Difference between smoke and CO detectors.

CO detectors do not serve as smoke detectors and vice versa. However, dual smoke/CO detectors are also sold. Smoke detectors detect the smoke generated by flaming or smoldering fires, whereas CO detectors can alarm people about faulty fuel burning devices to prevent carbon monoxide poisoning. Carbon monoxide is produced from incomplete combustion of fossil fuels. In the home CO can be formed, for example, by open flames, space heaters, water heaters, blocked chimneys or running a car inside a garage. Since CO is colorless, tasteless and odorless (unlike smoke from a fire), detection and prevention of carbon monoxide poisoning in a home environment is impossible without such a warning device.

Where should I install the detectors?

Homeowners should remember not to install carbon monoxide detectors directly above or beside fuel-burning appliances, as appliances may emit a small amount of carbon monoxide upon start-up. A detector should not be placed within fifteen feet of heating or cooking appliances or in or near very humid areas such as bathrooms.

When considering where to place a carbon monoxide detector, keep in mind that although carbon monoxide is roughly the same weight as air (carbon monoxide’s specific gravity is 0.9657, where air is 1.0. CO may be contained in warm air coming from combustion appliances such as home heating equipment which could result in the CO rising with the warmer air. So the answer is; follow the manufactures recommendations. For installation requirements for Washington state go to blog post: or consult NFPA 720.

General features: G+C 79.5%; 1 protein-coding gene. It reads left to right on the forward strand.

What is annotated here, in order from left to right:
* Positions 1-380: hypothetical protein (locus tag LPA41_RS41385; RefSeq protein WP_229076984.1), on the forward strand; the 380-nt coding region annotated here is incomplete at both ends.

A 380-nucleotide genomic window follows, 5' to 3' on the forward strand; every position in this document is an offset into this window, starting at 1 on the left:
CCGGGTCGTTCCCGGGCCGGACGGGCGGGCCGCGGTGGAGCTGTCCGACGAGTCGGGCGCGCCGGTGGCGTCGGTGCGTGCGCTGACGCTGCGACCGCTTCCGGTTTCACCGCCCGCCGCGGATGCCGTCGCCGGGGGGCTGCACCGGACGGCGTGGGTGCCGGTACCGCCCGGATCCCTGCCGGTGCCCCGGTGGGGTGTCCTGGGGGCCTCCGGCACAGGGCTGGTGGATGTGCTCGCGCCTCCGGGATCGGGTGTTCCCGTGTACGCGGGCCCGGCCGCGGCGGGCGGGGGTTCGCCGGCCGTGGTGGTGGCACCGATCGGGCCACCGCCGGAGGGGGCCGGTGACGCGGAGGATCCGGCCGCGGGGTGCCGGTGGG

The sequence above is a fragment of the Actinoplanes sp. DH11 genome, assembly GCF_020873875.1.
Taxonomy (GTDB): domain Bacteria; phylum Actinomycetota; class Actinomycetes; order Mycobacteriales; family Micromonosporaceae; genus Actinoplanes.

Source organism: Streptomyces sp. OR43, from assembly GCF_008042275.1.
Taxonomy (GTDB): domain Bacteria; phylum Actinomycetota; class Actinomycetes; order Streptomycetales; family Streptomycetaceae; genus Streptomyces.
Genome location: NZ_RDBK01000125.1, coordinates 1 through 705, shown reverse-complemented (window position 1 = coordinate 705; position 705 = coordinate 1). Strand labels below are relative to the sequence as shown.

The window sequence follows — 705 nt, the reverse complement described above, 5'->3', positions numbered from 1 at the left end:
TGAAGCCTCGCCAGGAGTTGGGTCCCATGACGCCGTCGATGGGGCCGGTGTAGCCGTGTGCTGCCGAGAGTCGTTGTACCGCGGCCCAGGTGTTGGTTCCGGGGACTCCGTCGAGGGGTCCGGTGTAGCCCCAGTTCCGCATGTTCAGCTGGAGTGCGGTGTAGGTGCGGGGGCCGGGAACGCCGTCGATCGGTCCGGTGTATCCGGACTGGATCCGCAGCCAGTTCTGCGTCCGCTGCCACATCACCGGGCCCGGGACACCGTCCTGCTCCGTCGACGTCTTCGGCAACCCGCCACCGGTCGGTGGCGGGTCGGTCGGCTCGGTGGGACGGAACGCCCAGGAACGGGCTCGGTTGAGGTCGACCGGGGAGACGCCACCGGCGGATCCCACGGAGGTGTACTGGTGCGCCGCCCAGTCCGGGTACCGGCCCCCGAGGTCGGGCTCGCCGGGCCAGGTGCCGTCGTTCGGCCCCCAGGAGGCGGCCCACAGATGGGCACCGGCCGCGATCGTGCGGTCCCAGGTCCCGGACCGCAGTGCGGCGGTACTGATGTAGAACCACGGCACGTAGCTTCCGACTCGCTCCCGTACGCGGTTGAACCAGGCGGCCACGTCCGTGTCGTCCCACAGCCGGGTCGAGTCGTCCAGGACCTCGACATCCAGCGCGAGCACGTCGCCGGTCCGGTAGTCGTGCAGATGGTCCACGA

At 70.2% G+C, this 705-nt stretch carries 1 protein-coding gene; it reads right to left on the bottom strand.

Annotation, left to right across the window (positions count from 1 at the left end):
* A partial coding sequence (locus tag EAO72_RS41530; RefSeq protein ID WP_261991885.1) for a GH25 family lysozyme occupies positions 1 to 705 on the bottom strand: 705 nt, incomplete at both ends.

When carbon monoxide detectors were introduced into the market, they had a limited lifespan of 2 years. However technology developments have increased this and many now advertise 5 or even 6 years. Newer models are designed to signal a need to be replaced after that timespan although there are many instances of detectors operating far beyond this point.

Although all home detectors use an audible alarm signal as the primary indicator, some also offer a digital readout of the CO concentration, in parts per million. Typically, they can display both the current reading and a peak reading from memory of the highest level measured over a period of time.

The digital models offer the advantage of being able to observe levels that are below the alarm threshold, learn about levels that may have occurred during an absence, and assess the degree of hazard if the alarm sounds. They may also aid emergency responders in evaluating the level of past or ongoing exposure or danger of carbon monoxide poisoning.

Battery-only carbon monoxide detectors tend to go thru batteries more frequently than expected. Plug-in detectors with a battery backup (for use if the power is interrupted) provide less battery-changing maintenance.

Posted by Dennis FMarch 26, 2012Inspectors Perspective

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